JONESBORO, AR (KAIT) – Research shows most young people drift away from church in their 20s. They don't pray, attend church on regular bases, or read the bible. If that trend continues, what does that mean for the future of churches?
Youth involvement in church seems to drop drastically at the college level. An article in USA says almost 75 percent of young Americans are claiming to be spiritual than actually claiming a religion.
So, is there a difference in being spiritual and religious? "People say you know, I'm a "spiritual person", well, what does that mean? If you pin point them out and say what do you mean by spiritual? They have a hard time defining that," says Randy Carlton, a deacon of college involvement at Valley View Church of Christ, "They're at that age where they are tired of being told by the elders about what to do and how to do it, and they're going to do it themselves...so they come up with I'm spiritual. I can do whatever I want and it still has a spiritual connotation to it, rather than this is what the bible says."
But, many do not pray or read the bible. Steven Ramsey a youth at Valley View says the bible plays a big role in his life, "I see the story of those people in the bible kind of come up again in my life. One of the great things about it, it's a mystery, you can't figure it out there's no formula it's the story of how God works."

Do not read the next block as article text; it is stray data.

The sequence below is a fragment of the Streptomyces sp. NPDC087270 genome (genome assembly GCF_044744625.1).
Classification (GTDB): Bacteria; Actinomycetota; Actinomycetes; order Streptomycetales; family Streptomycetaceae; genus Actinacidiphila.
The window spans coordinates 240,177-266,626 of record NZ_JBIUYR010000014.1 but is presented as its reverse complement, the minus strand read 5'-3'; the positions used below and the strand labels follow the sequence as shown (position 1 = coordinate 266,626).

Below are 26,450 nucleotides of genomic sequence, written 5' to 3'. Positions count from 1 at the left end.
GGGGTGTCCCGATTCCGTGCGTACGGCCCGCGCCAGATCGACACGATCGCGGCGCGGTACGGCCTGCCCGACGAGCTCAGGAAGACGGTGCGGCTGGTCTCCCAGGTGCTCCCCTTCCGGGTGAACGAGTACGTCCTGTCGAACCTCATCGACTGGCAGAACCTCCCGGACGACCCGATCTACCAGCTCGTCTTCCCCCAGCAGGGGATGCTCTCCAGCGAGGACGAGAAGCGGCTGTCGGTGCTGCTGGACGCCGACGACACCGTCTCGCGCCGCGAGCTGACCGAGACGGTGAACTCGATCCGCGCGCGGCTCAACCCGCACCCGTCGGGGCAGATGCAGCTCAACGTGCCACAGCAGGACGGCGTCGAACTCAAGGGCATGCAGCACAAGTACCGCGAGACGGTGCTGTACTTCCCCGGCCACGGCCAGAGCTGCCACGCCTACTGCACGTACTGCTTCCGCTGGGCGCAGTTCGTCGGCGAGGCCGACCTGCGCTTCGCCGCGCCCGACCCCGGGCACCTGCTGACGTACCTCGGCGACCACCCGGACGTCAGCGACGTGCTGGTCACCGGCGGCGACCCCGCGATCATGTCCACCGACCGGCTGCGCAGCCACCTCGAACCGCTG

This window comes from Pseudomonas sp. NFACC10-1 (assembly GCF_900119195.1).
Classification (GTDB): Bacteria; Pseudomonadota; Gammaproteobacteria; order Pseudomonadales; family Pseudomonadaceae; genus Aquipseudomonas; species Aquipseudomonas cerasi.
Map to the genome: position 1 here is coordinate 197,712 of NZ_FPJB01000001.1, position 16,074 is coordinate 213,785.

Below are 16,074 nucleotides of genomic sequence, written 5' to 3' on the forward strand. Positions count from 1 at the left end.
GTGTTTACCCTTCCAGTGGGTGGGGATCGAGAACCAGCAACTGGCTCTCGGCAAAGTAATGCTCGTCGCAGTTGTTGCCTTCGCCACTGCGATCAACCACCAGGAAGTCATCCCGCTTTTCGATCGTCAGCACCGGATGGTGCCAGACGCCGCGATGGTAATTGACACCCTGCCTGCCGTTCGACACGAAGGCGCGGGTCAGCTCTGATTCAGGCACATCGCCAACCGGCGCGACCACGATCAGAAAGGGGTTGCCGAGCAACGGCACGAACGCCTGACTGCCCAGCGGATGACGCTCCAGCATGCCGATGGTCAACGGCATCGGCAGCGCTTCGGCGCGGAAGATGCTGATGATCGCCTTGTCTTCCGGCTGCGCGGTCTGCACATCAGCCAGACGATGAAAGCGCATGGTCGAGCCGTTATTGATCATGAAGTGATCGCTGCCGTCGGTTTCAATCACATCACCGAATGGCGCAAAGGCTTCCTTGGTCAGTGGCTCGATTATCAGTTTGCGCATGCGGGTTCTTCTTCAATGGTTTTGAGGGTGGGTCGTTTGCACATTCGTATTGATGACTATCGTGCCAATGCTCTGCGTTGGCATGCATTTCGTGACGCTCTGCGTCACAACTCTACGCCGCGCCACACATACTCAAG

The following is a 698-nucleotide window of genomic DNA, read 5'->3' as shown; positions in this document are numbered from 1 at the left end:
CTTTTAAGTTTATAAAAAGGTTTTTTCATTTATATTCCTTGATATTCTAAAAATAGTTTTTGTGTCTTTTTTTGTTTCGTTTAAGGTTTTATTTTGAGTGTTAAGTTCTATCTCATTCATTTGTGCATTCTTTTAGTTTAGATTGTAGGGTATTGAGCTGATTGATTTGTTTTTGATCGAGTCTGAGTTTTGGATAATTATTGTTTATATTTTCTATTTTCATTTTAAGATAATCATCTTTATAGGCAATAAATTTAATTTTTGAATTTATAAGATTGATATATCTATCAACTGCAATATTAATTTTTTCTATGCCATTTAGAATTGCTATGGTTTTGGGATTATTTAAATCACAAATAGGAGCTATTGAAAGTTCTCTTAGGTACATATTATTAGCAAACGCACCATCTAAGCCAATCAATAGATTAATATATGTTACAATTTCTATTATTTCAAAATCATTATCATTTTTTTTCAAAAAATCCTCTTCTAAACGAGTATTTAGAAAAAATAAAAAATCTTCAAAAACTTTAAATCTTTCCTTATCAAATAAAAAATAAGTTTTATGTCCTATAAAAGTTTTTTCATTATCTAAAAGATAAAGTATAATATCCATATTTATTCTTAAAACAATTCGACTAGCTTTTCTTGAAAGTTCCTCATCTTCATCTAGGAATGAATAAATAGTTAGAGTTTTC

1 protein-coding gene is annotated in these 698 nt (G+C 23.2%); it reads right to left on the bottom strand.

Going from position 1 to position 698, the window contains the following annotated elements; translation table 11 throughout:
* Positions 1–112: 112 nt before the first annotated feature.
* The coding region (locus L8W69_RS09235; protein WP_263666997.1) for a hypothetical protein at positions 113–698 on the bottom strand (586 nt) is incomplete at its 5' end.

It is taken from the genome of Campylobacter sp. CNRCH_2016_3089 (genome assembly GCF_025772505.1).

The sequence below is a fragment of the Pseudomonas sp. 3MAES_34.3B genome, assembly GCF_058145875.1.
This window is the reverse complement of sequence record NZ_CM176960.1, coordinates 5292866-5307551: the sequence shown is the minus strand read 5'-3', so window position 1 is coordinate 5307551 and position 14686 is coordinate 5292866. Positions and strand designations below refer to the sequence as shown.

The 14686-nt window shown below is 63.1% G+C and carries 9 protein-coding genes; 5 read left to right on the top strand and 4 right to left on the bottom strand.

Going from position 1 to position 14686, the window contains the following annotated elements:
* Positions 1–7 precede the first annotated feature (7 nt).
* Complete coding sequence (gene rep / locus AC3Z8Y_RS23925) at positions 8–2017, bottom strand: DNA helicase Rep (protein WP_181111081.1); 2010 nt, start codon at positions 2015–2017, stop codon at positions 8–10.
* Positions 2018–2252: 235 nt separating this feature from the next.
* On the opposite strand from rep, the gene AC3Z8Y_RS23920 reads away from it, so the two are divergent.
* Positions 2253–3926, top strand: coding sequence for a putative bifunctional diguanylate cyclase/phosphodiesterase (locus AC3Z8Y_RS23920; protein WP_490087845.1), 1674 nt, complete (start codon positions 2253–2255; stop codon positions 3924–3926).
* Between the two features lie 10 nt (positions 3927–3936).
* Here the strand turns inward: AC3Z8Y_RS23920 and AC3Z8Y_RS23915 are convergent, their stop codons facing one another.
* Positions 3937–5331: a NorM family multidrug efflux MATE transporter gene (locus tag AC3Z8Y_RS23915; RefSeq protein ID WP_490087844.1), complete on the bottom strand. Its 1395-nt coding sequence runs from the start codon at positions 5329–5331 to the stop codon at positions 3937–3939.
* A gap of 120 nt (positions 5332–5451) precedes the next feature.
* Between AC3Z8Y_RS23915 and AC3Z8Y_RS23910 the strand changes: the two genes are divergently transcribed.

Carlton finds the youth might be overwhelmed by the bible, kind of like putting something together, "You open up the instruction manual and it's been translated in from Chinese, back to Spanish, back to English, and we can't figure it out. I think a lot of people think of the bible like that."
One of the biggest fears is if a trend like these continues churches like these might not last. "We need to do a better job of communally as a body need to learn to love more people in different ways and not always be trying to make them adapt to the way that we think they should be," says Ramsey. He adds we shouldn't just be seeing the college students as the future, but an interracial part of the church now.